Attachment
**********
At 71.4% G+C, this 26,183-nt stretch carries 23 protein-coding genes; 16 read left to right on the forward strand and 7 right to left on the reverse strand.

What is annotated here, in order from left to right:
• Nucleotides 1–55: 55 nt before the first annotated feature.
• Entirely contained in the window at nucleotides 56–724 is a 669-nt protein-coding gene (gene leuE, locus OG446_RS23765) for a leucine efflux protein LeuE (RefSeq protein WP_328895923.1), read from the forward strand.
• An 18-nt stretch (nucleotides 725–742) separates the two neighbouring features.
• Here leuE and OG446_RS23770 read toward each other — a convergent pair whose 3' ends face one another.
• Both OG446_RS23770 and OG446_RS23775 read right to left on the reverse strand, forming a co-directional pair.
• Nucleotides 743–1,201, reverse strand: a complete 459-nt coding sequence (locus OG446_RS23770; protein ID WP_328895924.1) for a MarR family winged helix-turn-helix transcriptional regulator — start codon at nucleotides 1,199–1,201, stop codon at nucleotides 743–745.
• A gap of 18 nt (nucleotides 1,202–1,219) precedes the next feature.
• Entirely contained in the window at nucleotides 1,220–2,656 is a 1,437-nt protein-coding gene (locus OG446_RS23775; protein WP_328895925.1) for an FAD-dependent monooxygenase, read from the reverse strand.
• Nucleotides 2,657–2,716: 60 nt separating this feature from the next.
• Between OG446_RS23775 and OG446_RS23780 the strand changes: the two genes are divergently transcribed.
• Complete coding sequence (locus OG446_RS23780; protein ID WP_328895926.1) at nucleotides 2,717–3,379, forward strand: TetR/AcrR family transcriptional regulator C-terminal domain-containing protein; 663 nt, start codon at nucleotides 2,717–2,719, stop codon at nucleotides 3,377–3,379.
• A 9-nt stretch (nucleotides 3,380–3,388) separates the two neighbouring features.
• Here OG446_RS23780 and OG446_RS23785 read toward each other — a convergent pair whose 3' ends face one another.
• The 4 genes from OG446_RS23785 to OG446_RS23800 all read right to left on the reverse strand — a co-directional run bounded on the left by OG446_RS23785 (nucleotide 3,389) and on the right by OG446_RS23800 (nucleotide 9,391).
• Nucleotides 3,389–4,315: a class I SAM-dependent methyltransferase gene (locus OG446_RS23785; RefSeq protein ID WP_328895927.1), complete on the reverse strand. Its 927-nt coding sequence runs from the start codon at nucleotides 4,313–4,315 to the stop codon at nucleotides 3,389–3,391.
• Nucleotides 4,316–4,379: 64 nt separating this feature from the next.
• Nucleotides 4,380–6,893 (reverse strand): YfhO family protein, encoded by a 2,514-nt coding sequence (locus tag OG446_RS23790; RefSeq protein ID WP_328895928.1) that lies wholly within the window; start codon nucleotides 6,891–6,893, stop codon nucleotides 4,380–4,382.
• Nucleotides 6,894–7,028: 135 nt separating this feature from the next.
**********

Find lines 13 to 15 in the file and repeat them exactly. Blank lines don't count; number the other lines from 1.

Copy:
• Complete coding sequence (locus OG446_RS23780; protein ID WP_328895926.1) at nucleotides 2,717–3,379, forward strand: TetR/AcrR family transcriptional regulator C-terminal domain-containing protein; 663 nt, start codon at nucleotides 2,717–2,719, stop codon at nucleotides 3,377–3,379.
• A 9-nt stretch (nucleotides 3,380–3,388) separates the two neighbouring features.
• Here OG446_RS23780 and OG446_RS23785 read toward each other — a convergent pair whose 3' ends face one another.